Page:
There were maybe a hundred mud-brick houses with red tile roofs, and in the midst of them rose the wooden palisades of the presidio, with the Mexican flag -- the cactus and the eagle -- rising above the old Spanish fort.
A little way off were the Indian huts, and above their thatched roofs towered the splendid, newly plastered spires of the mission's church. The Santa Barbara Mission was queen of the twenty-one missions that lined El Camino Real, the Royal Highway, which ran almost the entire length of the province's coastline.
Since Santa Barbara had no harbor, kathleen was forced to wait for the brig to lower its oarboat to take the few passengers ashore. But her patience had worn thin, and she walked the vessel's deck anxiously. She had no wish to postpone any longer than necessary her meeting with Señor Reyes -- to know after four months of nervous waiting if her plans had succeeded.
There was already the unfortunate fact to nag at her that the
home port was Boston. Yet she doubted that anyone aboard had recognized her, so discouraging was she at attempted conversations. Even the old maid Merriwitten and her equally aged companion Mamie Harding had given up their prying, and sat uneasily in the sern of the boat as the oarsmen waited for a large swell of the ocean to roll in, breaking up the heavy surf.
Once the oarboat beached, the sailors, clad in duck trousers and striped red cotton shirts, carried the passengers ashore. But it was Nathan himself who lifted Kathleen out of the boat and waded ashore with her cradled in his arms like a child. He set her down on the sandy beach, and, as her eyes scanned th epeople gathered there, looking for her prospective employer, she was barely conscious of Nathan's farewell offer -- that he could be reached at La Palacia Posada that week, should she need anything.
Among the crowd Kathleen saw Indians, dressed only in rawhide breechcloths, soldiers, and the lower-class Mexicans and half-breeds that Nathan said were called
But nowhere did she glimpse a ranchero -- or Californio, as he had told her these men were called -- native sons of upper-class Spanish colonists who had come to ranch nearly seventy years earlier.
The passengers who had come ashore had gone on to their destinations, and the crowd that gathered for the ship's arrival was already dispersing but for the few curious ones who eyes Kathleen's extraordinary golden coloring, rare there among the dark skins and black-eyes, black-haired natives.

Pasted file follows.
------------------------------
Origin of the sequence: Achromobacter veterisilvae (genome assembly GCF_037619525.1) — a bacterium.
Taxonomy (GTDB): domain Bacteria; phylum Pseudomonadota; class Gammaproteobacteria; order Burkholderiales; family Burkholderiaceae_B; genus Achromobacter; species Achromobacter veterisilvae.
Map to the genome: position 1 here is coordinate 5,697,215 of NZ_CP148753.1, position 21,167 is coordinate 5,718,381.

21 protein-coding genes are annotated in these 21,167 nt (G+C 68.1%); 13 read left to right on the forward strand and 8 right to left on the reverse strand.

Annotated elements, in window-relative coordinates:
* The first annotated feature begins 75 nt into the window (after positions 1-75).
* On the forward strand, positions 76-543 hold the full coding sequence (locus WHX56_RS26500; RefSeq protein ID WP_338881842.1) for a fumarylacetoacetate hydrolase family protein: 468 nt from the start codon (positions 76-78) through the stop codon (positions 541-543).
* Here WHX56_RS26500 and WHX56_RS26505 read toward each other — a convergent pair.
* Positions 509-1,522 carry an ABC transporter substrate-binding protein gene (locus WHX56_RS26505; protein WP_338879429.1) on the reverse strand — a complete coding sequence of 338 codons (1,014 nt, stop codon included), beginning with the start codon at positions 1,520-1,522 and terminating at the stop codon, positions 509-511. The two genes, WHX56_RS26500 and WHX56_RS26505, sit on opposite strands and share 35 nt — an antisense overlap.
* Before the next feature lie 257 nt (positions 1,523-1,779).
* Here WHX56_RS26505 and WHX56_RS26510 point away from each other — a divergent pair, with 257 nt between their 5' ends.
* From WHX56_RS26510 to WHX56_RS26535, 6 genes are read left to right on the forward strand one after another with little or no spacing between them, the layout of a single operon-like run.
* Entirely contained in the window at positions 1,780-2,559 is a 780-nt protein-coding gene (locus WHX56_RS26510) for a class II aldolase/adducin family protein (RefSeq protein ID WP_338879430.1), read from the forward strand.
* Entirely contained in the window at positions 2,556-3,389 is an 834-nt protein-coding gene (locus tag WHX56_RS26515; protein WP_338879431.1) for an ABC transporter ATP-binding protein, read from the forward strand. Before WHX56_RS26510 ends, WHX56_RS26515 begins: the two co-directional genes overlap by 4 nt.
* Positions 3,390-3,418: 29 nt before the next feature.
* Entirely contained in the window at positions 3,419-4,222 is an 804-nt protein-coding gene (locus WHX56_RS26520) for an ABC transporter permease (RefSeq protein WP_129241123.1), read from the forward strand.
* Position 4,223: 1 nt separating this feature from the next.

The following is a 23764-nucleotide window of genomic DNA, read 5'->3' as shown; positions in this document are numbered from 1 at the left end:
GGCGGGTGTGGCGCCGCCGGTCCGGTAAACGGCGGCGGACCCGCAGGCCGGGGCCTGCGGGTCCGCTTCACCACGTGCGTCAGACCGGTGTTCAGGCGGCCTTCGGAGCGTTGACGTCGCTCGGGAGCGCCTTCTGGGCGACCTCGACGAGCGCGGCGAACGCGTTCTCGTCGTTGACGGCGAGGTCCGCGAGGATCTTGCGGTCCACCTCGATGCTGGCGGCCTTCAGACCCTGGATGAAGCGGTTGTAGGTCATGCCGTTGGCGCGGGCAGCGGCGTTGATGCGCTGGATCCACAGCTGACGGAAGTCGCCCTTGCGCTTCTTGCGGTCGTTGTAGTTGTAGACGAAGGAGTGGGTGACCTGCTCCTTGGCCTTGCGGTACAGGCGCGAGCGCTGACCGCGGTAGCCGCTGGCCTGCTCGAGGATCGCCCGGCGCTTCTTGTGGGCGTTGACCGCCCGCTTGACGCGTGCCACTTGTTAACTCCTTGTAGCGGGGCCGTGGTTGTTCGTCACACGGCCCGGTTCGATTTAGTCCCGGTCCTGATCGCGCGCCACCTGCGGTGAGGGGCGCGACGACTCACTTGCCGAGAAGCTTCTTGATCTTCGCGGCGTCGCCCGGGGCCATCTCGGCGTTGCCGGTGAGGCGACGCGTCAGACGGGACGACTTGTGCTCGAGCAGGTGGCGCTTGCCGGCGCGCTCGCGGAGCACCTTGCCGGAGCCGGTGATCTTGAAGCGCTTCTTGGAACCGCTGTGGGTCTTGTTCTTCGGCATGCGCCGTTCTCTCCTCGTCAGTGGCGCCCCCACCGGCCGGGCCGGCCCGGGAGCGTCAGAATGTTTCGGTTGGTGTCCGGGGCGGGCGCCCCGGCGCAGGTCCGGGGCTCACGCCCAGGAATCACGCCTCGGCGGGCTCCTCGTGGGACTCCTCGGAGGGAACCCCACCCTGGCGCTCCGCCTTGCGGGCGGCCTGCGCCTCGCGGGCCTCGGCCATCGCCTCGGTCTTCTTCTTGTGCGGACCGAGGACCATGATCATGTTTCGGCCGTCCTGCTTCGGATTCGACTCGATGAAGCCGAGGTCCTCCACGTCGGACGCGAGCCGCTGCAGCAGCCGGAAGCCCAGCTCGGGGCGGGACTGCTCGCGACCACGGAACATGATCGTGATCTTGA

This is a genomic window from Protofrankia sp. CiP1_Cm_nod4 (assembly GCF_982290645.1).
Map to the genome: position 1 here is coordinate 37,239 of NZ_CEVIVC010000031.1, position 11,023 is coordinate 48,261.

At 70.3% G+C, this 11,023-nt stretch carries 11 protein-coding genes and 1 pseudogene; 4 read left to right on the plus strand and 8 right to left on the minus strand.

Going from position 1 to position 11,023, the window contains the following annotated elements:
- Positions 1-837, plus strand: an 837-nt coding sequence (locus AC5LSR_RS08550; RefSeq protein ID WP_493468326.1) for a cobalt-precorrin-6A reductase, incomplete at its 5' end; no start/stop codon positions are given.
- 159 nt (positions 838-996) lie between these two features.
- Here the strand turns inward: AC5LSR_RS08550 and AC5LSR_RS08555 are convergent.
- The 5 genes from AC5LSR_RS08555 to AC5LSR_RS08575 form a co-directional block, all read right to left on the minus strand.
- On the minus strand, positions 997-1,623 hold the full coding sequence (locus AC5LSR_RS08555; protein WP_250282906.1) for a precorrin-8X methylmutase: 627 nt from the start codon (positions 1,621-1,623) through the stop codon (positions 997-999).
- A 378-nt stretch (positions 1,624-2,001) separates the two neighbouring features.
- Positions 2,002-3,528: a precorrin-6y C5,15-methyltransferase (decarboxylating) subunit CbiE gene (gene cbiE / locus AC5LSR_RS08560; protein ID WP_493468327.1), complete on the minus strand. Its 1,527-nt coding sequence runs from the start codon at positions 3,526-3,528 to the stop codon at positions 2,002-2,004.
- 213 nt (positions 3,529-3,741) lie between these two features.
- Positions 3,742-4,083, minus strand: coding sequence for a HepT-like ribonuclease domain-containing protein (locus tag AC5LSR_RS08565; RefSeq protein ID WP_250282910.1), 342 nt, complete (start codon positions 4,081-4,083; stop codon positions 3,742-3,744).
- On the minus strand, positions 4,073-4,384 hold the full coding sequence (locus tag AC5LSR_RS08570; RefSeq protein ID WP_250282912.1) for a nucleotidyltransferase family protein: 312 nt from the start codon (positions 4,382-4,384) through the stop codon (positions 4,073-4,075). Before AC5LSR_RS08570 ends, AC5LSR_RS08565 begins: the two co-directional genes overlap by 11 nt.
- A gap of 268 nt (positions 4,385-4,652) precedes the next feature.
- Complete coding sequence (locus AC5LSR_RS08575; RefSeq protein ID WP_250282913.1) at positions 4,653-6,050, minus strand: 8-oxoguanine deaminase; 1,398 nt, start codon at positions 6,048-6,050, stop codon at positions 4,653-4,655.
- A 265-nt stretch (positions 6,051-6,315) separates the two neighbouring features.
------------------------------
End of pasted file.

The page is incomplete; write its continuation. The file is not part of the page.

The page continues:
But Kathleen lingered there, waiting, savoring the climate that was so different from that of Boston. The air was softer, the ocean bluer. And there was a lazy, radiant warmth that permeated everything. However, as the lemon-colored sun began to fall rapidly into the sea, she grew anxious. She was half tempted to return to the
and seek help from Nathan, who was already aboard, busying himself with the ship's cargo papers, when the crunching of hooves on the smooth sand brought her head around.
the officer ordered sharply to the three soldiers who rode behind him. He swung down from the cream-colored palomino and approached Kathleen, his sword gleaming in the sun and his scarlet taffeta sash swishing with the wind.
Removing the low-crowned hat piped with the yellow braid of the cavalry, he said, "Señorita, are you awaiting someone?"
The Spanish of childhood came facilely to her lips.
she told the stocky officer, who was only a little taller than she, maybe five and a half feet at the most.
That is, I -- can you tell me where I might find accommodations for the night?" she asked, deciding it was wise to say as little as possible. "Is there a hotel near?"
Kathleen was unaware that the sea wind vividly outlined her high, rounded breasts and gently curving hips as it whipped the black muslin gown about her slim frame. The officer's hot, cocoa-colored eyes above the neatly clipped mustache ran over the delineated contours. Too slim for his appetite ... Still ...
He moistened his fleshy lips with the tip of his tongue, finding himself unaccountably attracted to the girl. It wasn't just the unusual coloring, or the still childish but provocative shape of her lips, that promised untold delights. Nor was it the sensuously shaped eyes that smoldered like violet embers behind the thick spectacles. But what was it?
And what was she doing there on the beach alone? A runaway indentured servant, possibly?
Lieutenant Alejandro Aguila made a quick decision then. Why tell her that the mission accommodated travelers? -- which, in truth, it did. But only for the dignitaries and grandees and those blessed by wealth. There was no room for such as he -- a Castilian of high birth but little money, forced to accept an officer's post at some stinking command in the middle of nowhere.
Yes, he would keep this girl for a while -- a week, a month. Then she could strike out on her own.
she should thank him! Only her coloring saved her from being sold off by some enterprising mind to one of the waterfront whorehouses.